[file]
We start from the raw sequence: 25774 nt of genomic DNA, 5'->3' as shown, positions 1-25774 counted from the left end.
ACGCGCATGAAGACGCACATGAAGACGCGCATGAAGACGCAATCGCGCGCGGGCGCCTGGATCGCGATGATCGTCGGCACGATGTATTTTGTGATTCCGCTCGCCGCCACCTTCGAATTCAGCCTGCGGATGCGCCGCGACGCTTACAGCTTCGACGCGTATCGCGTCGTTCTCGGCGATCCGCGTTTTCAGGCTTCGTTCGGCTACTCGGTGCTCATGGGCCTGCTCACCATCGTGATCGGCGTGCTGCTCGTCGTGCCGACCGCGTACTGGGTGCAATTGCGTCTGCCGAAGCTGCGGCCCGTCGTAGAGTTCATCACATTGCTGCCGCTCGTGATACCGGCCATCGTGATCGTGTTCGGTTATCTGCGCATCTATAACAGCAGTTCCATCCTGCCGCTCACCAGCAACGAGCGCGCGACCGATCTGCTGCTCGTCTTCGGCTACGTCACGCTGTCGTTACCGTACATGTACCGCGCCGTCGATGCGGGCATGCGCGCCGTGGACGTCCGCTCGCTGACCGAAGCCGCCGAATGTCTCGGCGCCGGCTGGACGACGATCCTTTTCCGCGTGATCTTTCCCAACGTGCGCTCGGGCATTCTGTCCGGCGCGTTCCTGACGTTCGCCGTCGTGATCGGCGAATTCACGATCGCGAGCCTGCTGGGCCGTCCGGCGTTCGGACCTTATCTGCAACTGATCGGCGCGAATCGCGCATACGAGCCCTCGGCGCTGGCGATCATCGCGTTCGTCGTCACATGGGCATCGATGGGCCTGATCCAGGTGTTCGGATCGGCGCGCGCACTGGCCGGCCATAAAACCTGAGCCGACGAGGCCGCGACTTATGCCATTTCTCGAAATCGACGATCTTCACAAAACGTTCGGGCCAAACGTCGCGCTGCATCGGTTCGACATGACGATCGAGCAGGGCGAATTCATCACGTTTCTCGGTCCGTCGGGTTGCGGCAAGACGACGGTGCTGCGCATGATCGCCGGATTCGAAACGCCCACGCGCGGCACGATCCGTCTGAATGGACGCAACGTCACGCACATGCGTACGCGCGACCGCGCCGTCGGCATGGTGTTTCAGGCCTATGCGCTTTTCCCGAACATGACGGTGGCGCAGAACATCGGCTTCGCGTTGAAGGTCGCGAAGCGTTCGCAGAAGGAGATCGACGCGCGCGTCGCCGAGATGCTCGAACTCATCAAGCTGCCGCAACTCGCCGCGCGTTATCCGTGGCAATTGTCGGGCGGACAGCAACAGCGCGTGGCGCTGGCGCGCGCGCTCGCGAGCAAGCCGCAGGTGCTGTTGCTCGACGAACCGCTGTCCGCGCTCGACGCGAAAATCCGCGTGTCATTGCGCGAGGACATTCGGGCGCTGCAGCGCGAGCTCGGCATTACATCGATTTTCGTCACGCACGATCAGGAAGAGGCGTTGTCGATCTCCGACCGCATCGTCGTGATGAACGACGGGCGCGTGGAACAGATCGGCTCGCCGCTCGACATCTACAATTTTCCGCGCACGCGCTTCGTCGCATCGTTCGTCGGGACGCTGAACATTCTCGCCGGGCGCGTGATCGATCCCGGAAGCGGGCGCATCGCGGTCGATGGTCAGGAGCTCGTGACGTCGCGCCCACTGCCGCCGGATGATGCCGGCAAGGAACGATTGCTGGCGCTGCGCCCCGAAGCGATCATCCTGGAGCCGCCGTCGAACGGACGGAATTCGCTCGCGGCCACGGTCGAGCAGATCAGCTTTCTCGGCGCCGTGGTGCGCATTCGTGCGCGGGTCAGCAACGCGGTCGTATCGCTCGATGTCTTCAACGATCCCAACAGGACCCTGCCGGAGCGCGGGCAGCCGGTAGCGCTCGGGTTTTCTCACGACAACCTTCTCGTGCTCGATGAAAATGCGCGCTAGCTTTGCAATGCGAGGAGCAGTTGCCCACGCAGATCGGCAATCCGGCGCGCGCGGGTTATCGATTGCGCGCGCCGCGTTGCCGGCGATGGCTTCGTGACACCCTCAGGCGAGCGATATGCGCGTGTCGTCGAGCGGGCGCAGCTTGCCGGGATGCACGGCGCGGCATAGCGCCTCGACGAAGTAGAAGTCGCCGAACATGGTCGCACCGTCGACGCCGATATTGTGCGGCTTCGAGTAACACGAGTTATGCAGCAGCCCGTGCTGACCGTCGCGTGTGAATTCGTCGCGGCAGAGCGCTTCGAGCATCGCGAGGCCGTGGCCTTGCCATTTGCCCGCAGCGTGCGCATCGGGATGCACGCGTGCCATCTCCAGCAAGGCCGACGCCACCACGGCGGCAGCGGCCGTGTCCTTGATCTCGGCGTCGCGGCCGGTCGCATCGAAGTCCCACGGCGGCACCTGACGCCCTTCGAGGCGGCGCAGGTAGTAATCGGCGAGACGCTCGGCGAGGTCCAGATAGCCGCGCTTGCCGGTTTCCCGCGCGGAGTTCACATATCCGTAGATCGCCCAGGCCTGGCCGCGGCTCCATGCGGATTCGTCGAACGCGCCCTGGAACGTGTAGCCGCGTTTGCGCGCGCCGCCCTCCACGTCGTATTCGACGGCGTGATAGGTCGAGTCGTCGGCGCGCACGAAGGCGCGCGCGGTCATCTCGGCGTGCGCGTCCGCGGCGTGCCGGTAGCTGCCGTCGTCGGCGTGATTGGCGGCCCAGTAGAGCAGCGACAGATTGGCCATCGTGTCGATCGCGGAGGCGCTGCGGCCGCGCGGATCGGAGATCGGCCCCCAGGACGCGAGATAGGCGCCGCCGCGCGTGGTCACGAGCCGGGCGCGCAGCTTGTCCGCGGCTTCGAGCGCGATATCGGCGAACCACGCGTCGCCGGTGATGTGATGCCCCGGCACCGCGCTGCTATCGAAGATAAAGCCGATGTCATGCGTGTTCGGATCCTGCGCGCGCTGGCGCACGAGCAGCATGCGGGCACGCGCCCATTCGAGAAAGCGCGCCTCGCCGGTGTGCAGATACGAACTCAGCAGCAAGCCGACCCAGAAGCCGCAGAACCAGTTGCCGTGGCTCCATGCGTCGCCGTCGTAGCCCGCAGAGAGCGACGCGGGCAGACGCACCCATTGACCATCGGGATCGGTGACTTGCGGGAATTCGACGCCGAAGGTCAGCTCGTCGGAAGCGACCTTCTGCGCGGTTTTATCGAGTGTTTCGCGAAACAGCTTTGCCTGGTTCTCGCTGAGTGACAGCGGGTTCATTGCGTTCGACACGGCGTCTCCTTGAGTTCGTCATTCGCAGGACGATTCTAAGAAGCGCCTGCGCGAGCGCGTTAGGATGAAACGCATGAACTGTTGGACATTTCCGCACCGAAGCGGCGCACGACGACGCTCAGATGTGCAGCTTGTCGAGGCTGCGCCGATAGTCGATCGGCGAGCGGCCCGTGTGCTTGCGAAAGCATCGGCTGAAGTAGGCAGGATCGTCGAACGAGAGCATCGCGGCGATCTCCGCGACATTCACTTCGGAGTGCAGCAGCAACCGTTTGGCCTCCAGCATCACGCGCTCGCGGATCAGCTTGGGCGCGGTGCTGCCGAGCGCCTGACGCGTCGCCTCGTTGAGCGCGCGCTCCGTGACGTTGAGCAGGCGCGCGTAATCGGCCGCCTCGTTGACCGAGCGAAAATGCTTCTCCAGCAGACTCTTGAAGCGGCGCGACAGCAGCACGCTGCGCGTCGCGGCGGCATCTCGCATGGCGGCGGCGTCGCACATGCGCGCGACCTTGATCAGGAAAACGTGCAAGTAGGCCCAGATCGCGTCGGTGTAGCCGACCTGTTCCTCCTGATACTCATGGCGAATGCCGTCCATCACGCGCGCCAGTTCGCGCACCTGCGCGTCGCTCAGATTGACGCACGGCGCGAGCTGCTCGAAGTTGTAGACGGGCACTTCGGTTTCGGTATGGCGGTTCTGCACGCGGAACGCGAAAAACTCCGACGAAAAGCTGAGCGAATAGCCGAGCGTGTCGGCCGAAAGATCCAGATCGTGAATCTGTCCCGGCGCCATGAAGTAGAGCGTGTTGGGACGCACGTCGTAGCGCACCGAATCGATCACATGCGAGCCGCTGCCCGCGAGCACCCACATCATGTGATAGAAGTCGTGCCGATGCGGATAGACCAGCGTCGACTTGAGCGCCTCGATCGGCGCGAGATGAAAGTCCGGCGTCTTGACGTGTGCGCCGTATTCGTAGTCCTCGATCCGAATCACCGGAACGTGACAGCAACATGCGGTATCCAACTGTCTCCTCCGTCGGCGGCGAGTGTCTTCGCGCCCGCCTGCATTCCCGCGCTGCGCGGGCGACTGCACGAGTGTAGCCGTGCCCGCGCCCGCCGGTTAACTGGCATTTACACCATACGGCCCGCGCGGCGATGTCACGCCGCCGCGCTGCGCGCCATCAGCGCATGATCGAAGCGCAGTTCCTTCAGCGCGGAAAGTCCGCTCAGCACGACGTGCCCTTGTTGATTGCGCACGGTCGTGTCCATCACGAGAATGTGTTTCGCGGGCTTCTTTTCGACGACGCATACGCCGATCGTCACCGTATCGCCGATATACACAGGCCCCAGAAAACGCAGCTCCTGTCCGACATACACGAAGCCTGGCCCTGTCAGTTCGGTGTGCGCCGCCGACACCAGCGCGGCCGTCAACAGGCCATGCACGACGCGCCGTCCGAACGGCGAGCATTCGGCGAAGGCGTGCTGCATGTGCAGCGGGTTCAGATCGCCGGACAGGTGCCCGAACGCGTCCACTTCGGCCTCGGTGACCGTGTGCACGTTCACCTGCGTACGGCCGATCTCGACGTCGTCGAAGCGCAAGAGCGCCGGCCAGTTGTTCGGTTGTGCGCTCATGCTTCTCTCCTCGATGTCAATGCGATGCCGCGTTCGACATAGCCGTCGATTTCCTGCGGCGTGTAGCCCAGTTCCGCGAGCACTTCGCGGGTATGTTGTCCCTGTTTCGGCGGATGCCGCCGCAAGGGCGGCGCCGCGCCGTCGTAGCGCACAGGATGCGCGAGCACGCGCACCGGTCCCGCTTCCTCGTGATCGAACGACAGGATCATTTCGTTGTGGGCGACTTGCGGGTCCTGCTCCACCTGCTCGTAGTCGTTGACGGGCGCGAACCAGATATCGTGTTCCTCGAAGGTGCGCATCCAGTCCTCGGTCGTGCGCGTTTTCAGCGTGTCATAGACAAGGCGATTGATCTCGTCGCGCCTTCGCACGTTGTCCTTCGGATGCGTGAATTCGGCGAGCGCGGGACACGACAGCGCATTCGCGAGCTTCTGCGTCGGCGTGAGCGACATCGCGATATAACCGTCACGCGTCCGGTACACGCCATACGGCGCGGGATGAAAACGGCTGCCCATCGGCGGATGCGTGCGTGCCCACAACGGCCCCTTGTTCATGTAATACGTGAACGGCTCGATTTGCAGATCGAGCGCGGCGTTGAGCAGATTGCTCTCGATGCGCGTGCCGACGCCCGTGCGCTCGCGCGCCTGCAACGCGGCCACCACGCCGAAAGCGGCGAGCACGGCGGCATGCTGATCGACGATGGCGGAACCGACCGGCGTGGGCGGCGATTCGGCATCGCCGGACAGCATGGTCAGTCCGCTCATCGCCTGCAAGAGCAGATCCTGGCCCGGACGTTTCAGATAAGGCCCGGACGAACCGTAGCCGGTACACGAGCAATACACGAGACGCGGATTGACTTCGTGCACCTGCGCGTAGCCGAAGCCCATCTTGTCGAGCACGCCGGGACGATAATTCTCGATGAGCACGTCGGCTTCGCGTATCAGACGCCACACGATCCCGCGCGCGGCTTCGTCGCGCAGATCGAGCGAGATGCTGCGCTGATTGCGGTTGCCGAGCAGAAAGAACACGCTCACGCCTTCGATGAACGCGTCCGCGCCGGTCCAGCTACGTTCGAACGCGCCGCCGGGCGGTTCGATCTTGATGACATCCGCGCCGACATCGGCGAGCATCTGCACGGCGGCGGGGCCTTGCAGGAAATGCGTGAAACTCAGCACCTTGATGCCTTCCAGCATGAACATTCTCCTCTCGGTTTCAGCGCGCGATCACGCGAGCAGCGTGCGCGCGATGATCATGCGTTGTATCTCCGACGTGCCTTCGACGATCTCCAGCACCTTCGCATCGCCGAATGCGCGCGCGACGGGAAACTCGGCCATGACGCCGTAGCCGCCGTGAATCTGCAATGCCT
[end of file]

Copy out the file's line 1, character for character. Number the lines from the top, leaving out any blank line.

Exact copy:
We start from the raw sequence: 25774 nt of genomic DNA, 5'->3' as shown, positions 1-25774 counted from the left end.